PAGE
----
Work From Home Should Be The New Normal

The Post-COVID mindset of “The coast is clear, let’s all come back to the office” has its roots in one of the challenges all Project Managers face: “We’ve always done it that way” syndrome. Not enough employers have challenged this conventional wisdom. The COVID lockdown has shown us there is a better way.

Current economic conditions make it imperative that employees push back against this thinking. Record high gas prices mean asking your employees to essentially take a pay cut to commute to work. Record high real estate prices and rising mortgage rates mean that a promising new hire cannot accept your position because relocating is a prohibitively expensive option. Mandating coming into the office means only drawing from a talent pool that live within a reasonable distance. Hiring good people is the most important function of a successful organization. Why would any forward thinking company live with this limitation?

The corporate culture that includes the unwritten rules “we can’t trust you to work unless we can see you” and “we require you to regularly spend lots of unpaid extra hours here in the office” must transition to “we hire good people and mutually set goals and deliverable deadlines and trust you to do your job well”.

Many now have seen the work-life balance advantages of working from home. Not to mention the obscene amount of wasted hours spent commuting. If your commute is 45 minutes a day (which many Americans think is “reasonable”) that is 1.5 hours round trip or 7.5 hours per week! You are putting in almost an extra day of work each week just commuting. We put up with this only because there wasn’t a better option prior to ubiquitous high speed internet access.

Your employees will become increasingly unhappy with a come into the office mandate and will seek employment that make coming into the office optional. Forward thinking companies will be more than happy to draw the top talent away from those stuck in the past. These are the enterprises that will be most successful in the future.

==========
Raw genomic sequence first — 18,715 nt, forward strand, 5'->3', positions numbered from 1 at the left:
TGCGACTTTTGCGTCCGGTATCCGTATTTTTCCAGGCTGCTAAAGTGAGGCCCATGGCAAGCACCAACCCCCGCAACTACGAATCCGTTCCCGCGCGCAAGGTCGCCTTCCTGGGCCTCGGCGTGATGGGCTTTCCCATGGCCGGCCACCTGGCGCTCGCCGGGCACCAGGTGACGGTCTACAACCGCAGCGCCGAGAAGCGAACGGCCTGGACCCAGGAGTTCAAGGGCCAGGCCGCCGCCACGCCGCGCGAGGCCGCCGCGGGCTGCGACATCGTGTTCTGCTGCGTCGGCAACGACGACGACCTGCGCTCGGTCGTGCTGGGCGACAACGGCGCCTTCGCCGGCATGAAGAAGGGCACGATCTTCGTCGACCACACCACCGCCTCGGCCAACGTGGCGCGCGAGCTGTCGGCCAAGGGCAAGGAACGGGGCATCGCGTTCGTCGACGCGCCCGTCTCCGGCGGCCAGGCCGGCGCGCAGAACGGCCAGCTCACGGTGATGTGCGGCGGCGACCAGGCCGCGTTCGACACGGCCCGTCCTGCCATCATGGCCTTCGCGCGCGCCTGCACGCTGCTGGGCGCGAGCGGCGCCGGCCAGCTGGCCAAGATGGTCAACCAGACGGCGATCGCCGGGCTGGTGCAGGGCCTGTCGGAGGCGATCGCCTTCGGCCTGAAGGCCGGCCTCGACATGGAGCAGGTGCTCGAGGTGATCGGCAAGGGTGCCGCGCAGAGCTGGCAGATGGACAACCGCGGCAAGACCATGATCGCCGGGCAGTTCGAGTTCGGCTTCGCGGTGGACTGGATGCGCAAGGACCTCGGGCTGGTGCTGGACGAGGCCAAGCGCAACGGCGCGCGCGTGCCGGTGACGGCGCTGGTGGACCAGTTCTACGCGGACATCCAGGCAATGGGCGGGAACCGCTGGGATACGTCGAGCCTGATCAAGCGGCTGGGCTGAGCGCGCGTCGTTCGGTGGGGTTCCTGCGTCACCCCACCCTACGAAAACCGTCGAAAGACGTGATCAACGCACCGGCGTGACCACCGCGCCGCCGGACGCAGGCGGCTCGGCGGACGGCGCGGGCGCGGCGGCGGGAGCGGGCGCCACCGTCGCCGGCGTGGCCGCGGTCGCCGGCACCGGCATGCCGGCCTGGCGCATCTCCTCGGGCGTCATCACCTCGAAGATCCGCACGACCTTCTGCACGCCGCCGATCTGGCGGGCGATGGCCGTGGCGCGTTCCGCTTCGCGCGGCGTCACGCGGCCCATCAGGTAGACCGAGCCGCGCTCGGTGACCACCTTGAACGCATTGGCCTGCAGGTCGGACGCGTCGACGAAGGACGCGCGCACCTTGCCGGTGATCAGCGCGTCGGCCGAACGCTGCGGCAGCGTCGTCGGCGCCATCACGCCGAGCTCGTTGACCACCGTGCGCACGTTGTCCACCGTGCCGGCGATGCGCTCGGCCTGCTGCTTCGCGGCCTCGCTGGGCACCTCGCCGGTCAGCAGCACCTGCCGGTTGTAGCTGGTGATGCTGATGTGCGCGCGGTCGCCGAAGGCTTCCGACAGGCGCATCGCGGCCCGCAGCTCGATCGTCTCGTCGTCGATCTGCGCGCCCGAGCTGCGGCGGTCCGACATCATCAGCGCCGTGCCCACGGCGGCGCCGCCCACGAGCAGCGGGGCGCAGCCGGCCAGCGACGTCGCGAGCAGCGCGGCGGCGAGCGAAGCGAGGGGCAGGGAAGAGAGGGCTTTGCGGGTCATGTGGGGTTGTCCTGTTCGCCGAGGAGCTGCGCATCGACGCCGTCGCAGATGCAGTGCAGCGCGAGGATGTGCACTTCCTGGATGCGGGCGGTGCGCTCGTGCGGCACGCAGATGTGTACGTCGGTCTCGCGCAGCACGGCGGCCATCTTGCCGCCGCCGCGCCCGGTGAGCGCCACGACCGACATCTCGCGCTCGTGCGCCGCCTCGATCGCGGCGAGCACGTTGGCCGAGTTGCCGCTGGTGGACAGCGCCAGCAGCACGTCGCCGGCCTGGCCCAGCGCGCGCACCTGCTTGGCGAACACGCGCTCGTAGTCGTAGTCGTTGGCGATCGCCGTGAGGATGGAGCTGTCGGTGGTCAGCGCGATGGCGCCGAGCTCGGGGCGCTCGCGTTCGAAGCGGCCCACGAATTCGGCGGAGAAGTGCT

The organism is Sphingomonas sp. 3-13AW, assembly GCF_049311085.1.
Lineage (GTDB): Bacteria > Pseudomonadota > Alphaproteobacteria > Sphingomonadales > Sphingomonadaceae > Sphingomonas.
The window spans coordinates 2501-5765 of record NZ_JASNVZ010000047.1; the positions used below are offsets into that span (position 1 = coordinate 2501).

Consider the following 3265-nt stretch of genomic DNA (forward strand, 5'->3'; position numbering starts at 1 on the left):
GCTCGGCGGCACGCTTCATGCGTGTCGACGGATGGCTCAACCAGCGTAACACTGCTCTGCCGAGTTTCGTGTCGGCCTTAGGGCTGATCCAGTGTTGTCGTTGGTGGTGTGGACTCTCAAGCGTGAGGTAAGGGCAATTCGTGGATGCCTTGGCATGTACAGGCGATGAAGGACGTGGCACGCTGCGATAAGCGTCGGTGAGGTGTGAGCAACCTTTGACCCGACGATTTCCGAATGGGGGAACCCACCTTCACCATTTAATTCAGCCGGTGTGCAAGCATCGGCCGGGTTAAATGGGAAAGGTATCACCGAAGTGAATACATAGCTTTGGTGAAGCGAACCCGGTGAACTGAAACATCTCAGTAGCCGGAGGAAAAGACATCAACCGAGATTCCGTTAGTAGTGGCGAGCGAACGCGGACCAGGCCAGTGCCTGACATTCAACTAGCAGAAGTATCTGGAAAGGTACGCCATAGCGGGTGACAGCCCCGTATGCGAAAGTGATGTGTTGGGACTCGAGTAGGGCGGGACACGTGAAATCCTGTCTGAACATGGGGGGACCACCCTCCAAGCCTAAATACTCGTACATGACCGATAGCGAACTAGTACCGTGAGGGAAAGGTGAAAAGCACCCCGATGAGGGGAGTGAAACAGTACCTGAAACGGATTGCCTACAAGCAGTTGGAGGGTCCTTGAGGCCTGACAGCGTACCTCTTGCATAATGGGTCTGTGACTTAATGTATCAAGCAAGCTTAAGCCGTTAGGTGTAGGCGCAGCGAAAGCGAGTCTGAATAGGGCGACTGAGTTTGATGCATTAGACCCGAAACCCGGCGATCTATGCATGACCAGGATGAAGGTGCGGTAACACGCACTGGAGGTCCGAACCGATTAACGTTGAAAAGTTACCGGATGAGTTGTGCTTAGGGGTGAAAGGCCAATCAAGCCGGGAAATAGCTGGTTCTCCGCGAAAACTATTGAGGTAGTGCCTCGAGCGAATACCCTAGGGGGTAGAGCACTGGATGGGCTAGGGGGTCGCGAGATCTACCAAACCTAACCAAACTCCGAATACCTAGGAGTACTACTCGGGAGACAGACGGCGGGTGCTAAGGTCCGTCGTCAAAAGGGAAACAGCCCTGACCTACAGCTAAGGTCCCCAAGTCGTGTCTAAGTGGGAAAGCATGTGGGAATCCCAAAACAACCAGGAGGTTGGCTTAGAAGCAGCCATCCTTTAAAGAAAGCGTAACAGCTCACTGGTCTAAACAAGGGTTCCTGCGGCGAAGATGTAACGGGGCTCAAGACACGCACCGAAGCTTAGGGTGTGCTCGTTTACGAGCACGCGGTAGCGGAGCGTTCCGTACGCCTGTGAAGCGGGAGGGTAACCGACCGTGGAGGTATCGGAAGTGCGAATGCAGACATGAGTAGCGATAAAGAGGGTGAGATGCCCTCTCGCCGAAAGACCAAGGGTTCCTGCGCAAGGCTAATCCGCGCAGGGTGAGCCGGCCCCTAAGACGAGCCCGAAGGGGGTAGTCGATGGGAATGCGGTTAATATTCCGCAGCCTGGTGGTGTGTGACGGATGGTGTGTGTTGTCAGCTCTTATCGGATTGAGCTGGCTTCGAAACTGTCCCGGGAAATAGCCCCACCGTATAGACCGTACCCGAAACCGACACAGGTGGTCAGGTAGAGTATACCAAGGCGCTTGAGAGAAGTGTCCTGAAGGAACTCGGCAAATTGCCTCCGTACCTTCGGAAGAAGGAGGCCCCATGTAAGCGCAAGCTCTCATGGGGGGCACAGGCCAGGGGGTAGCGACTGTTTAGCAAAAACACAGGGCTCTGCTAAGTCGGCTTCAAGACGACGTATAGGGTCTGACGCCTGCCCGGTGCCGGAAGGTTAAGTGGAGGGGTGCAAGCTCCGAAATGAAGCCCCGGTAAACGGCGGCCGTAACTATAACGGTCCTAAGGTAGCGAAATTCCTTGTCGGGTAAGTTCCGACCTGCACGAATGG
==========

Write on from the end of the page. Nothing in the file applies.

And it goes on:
Labor has unprecedented power now. You should consider using it.

My Kindle book, “Project Management For The Real World” is available at

http://www.amazon.com/dp/b089krddvn

Decision Making Process Part 6 – Summary

In the preceding series of posts, I presented a process I use for making key decisions. Now I will present a brief summary of those posts.

  • We struggle with some decisions because…
    • There are too many choices
    • The apparent choices are all bad
    • The apparent choices seem all equally good
    • Loss Aversion – we fear risking something we have for something we want
    • Fear of being wrong
    • Fear of being criticized
  • Poor decision making process results in…
    • Regret
    • Unintended consequences
  • Good decision making process will…
    • Eliminate decision paralysis
    • Reduce stress
    • Keep you moving forward
    • Eliminate regret
    • Look at decisions as a “portfolio” instead of isolated events
  • The process in 8 steps…